I FEEL DISLOYAL saying this, but I have a favorite public garden, and it’s not the Brooklyn Botanic Garden — as much as the BBG is a local treasure and a restorative for my spirit in all seasons. It’s Chanticleer in Wayne, PA, just outside Philly, a garden that exists for no reason beyond unabashed pleasure.
Chanticleer, which opened to the public in 1993 on 35 acres formerly owned by the Rosengarten family, heirs to the Merck pharmaceutical fortune, it’s probably the ‘artiest’ garden I know, dynamic and contemporary, framed by great trees.
It’s one delight after another, around a 1920s Mediterranean-style house: the Teacup Garden, above, around a fountain; exuberant perennial beds on the flat, sunny space once occupied by a tennis court; an Asian woodland; a sun-soaked garden around a brick folly known as the ‘Ruin,’ and all manner of other beds and borders, bleeding into native woodland at the property’s edges.
Chanticleer has evolved over the years and with the seasons, lovingly tended by a team of 15 gardeners who are not purely horticulturalists, but creative artists working with color and texture and shape, as a painter works with paints and a sculptor with stone.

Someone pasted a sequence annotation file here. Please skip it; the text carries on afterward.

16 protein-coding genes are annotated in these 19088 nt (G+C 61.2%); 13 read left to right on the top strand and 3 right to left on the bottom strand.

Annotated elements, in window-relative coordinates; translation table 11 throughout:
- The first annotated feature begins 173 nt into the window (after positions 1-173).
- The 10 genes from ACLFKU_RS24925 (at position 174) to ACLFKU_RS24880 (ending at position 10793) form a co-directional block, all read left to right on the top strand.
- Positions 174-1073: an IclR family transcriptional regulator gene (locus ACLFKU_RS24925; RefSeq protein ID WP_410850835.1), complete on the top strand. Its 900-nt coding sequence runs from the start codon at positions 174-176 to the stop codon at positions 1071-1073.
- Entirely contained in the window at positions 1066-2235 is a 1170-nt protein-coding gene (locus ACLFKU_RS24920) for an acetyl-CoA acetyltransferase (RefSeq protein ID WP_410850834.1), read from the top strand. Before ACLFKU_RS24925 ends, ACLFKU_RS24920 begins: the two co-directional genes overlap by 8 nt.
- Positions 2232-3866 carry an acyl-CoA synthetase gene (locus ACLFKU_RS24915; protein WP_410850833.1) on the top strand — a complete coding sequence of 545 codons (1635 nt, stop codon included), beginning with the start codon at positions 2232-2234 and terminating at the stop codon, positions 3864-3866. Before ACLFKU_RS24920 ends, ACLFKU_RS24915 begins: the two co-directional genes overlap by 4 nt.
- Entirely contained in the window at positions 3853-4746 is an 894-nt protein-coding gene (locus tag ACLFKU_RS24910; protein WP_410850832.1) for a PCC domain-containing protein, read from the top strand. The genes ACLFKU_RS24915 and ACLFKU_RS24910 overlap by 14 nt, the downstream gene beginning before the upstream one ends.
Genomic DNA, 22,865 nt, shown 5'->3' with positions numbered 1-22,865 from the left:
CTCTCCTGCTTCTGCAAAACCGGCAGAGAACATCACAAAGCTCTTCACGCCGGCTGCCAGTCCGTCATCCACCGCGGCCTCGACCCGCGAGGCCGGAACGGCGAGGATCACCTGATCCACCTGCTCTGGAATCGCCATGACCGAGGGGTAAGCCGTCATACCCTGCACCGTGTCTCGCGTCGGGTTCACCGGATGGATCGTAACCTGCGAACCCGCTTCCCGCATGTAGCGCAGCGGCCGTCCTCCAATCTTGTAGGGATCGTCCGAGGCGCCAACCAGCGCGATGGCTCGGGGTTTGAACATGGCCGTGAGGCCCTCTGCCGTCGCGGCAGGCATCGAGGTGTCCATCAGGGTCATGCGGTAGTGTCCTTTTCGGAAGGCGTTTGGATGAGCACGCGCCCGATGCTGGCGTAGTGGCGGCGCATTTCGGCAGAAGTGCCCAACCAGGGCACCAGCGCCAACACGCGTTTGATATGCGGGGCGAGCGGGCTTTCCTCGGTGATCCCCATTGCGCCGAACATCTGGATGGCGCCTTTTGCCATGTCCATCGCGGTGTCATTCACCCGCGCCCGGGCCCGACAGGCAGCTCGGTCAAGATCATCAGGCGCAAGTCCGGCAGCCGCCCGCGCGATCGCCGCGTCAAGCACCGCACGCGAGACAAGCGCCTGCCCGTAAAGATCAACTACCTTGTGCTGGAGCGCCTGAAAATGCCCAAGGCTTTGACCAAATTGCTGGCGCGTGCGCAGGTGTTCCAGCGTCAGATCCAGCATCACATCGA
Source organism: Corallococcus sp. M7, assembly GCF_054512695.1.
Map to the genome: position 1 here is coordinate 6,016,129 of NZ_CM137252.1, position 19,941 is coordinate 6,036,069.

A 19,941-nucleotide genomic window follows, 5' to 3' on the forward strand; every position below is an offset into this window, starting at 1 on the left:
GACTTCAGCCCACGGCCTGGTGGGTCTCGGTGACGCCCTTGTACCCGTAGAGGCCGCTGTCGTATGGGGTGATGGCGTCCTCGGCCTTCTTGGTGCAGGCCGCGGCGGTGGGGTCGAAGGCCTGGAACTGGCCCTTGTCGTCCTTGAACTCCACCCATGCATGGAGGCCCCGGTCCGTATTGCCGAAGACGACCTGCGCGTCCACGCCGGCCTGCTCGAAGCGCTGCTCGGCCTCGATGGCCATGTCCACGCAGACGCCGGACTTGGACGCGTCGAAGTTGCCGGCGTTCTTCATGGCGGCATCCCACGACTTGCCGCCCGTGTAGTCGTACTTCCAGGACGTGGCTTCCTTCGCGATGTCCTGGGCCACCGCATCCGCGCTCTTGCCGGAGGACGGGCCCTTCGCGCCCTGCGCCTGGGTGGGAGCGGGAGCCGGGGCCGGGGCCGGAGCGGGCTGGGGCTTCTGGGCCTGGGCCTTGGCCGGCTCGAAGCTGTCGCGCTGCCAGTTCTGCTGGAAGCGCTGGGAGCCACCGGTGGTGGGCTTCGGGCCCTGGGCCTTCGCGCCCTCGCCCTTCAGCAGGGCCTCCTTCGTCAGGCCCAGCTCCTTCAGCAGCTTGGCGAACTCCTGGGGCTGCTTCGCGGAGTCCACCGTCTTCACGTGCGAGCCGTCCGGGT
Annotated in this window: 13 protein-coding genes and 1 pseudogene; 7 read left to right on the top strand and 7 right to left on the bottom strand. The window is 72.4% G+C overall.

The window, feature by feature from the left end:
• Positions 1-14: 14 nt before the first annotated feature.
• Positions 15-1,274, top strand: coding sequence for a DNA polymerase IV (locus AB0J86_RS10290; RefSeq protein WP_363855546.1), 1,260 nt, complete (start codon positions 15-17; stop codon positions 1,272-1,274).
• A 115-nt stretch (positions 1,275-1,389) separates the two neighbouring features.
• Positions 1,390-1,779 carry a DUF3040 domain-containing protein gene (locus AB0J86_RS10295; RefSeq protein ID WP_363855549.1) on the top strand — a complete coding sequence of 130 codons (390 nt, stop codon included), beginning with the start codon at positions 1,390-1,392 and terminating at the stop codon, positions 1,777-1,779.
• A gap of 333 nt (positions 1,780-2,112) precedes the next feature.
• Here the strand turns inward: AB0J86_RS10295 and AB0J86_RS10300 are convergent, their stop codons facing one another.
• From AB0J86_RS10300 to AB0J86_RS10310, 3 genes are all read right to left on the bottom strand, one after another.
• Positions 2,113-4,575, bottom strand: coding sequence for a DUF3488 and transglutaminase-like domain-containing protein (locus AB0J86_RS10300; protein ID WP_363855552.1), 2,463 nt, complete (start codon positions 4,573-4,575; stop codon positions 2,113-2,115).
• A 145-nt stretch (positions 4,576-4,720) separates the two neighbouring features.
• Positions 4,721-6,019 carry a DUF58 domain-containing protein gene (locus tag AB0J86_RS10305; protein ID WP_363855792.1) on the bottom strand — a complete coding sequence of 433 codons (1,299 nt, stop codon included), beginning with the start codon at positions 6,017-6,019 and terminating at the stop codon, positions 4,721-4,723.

The garden is stuffed with ideas for the borrowing. Now many of them have been incorporated into a big, luscious book, The Art of Gardening: Design Inspiration and Innovative Planting Techniques from Chanticleer (Timber Press, $35)
The book is a group effort by Chanticleer’s executive director, R. William Thomas, and its team of 15 gardeners, who have each written essays on their various specialties, from color schemes for container planting to using ribbons of grasses as a unifying element, planting in a native woodland and under mature trees, and designing meadows where once was lawn, as well as pruning and planting basics and plant suggestions galore.
What I love most, after the stunning photos by Rob Cardillo, which include many of Chanticleer in the months from November through March when it is closed to the public, is the encouraging “throw caution to the winds” tone. “We experiment in public view,” writes one gardener, and so should we, even if our experiments are not always successful.
The book is a tonic to Northeast gardeners like myself who need something to sustain them during the nearly half-year when outdoor garden work is normally impossible, and until Chanticleer opens for the 2016 season.
Read about one of my springtime visits to Chanticleer here: Sheer Pleasure: Chanticleer